DiskWarrior, from Alsoft, is a one-trick pony: it repairs and optimizes files and disk directories. I am a long-time fan.
However, over the years, as I moved from single drives to RAIDs and shared storage, I let my version of DiskWarrior fall out of date until, finally, with the update to Catalina, I took it off my system.
This last week, as I was upgrading both my network (read about it here) and two of my production RAIDs, I was talking with the support team at OWC. As we discussed a variety of issues I was running into – all of which were fairly quickly resolved – Mark mentioned that I should run DiskWarrior on all my spinning drives “once a month, or so.”
I had never considered using DiskWarrior on a RAID. But, I trust Mark’s advice, so I bought a copy yesterday to see if it would make a difference. And it did.
DiskWarrior, by Alsoft, is “the world’s most advanced repair and data recovery tool.” (Alsoft website). It repairs files or hard drives, then optimizes the disk directory to maximize performance.
I thought both my RAIDs were running fine. But, after running Disk Warrior to repair and optimize the directories on both, speeds on my fastest RAID improved 122%!
Alsoft is a Mac-only developer. DiskWarrior supports macOS 10.5 through 10.15 (Catalina). The program is award-winning, safe and easy to use. It should be part of everyone’s toolkit.
BIG NOTE: The current version of DiskWarrior – 5.2 – does NOT support APFS volumes. The next version will. If you only have an internal SSD drive, DiskWarrior will not help you until the next version is released.
Price: $119 (US). Upgrades are available.
Purchase DiskWarrior from the Alsoft website. Installation is the same as any other program purchased outside the Mac App Store – download the DMG file, then double-click it to install.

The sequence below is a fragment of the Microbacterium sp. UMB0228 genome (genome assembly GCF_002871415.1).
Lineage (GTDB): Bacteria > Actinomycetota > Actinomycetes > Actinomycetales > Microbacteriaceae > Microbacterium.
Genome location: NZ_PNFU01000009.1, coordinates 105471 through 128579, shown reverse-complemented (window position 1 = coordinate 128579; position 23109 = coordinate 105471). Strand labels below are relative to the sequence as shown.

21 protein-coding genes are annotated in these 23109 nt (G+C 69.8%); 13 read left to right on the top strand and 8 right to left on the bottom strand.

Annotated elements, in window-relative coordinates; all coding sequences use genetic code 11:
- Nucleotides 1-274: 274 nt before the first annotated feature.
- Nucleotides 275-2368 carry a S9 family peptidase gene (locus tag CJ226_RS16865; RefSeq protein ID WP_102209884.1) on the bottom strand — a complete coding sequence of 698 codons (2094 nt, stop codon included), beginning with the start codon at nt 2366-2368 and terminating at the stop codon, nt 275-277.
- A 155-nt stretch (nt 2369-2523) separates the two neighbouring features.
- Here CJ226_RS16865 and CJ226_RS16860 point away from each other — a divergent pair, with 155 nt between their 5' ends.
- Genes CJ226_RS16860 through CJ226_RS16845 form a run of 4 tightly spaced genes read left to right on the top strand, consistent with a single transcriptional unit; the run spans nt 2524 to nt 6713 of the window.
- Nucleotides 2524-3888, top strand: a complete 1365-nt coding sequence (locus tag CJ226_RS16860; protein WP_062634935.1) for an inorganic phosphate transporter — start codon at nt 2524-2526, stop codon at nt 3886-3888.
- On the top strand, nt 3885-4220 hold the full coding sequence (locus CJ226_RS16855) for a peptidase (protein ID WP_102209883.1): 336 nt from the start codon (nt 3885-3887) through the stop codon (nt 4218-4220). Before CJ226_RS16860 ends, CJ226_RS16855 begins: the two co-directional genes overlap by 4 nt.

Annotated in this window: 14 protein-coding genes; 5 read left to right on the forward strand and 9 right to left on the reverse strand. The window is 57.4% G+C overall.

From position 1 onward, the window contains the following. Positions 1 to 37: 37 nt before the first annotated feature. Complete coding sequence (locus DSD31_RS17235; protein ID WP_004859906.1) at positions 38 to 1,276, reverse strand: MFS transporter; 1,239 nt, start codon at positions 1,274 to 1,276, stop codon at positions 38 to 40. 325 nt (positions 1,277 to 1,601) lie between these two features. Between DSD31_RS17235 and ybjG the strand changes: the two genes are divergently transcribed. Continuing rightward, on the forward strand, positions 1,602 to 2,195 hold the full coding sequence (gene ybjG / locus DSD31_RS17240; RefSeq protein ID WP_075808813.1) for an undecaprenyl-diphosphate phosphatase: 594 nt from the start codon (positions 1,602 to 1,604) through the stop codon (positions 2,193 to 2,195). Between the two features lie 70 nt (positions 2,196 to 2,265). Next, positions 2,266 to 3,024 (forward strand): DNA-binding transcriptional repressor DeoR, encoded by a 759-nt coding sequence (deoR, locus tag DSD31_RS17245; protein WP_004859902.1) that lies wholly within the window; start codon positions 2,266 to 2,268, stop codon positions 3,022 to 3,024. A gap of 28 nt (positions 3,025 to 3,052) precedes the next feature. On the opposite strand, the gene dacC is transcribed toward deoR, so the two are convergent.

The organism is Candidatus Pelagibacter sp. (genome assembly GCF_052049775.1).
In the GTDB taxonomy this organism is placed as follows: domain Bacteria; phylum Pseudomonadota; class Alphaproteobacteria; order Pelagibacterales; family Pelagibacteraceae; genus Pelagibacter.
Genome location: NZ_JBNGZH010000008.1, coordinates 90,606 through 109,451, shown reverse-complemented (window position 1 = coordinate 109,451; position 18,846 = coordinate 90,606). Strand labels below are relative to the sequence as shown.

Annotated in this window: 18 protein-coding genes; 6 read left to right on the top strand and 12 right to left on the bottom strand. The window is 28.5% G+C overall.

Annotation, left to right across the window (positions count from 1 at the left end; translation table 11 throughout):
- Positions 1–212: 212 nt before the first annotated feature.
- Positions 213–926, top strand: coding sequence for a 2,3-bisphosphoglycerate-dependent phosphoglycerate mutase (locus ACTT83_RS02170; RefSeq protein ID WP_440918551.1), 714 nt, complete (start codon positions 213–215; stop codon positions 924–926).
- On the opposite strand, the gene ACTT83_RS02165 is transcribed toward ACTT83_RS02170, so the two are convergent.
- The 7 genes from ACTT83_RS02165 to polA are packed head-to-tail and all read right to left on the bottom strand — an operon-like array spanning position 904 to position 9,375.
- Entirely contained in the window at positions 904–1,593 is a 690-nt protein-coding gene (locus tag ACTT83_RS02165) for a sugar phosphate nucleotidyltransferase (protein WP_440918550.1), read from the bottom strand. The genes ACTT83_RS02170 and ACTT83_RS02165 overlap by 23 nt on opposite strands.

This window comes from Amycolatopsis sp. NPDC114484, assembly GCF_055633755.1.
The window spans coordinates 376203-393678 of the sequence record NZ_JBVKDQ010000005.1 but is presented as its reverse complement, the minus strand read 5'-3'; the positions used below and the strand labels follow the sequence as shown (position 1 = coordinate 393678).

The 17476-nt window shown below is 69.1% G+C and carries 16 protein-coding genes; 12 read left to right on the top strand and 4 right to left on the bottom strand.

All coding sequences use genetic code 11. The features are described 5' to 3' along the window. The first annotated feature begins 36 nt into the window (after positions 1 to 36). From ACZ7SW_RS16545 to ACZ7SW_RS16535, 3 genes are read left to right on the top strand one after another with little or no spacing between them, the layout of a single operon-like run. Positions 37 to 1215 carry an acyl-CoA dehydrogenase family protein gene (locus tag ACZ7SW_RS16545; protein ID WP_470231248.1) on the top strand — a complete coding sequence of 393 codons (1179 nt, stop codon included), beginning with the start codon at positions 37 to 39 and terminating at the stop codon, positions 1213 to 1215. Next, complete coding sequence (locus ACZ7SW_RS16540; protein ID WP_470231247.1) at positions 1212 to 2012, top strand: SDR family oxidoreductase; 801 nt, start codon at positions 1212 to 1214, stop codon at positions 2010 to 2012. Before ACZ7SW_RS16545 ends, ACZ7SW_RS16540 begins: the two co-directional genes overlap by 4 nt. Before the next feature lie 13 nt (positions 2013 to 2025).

The software requires a serial number to run, which Alsoft sends via email, but installation took just a couple of minutes.
The software can repair disk directories (the default setting), files, and check your media hardware. Truthfully, I’ve only used DiskWarrior to repair directories.
Select your hard disk or RAID, remember the current version will not work with internal APFS drives, and the thermometer on the right shows the current chaos level of your storage.
Click the Rebuild button to repair the drive.
The more disorganized RAID took six hours to repair. The less disorganized one took 20 minutes. So, the time of the repair will depend upon the state of your directory and files.
NOTE: I was really puzzled why one RAID took six hours to fix, while the other, similar, RAID took about 20 minutes. The reason, I discovered later, was that the first RAID had more than 4 MILLION files on it. (I was using it for Time Machine backups.) With that many directory entries to verify, no wonder it took so long!
During this analysis and repair, a LOT of data is moving between the computer and RAID. In this screen shot, data transfer is close to 300 MB/sec. I saw speeds approaching 600 MB/sec when my fastest RAID was being analyzed.
Here is the speed of the drive before starting the repair.
(Test results from Blackmagic Disk Speed Test. Click for larger image.)
Here are the specific numbers from Blackmagic Disk Speed Test. The improvement was amazing.
DiskWarrior even provides a report explaining what it found was wrong and how it was fixed.
Keep in mind that every system is different and your numbers won’t match mine. But the performance difference was so striking, I wanted to share the benefits of using DiskWarrior.
Disk Warrior is an essential Mac-based trouble-shooting, repair and optimization tool for any Mac system accessing spinning hard drives. I’ve used it for years and highly recommend it.
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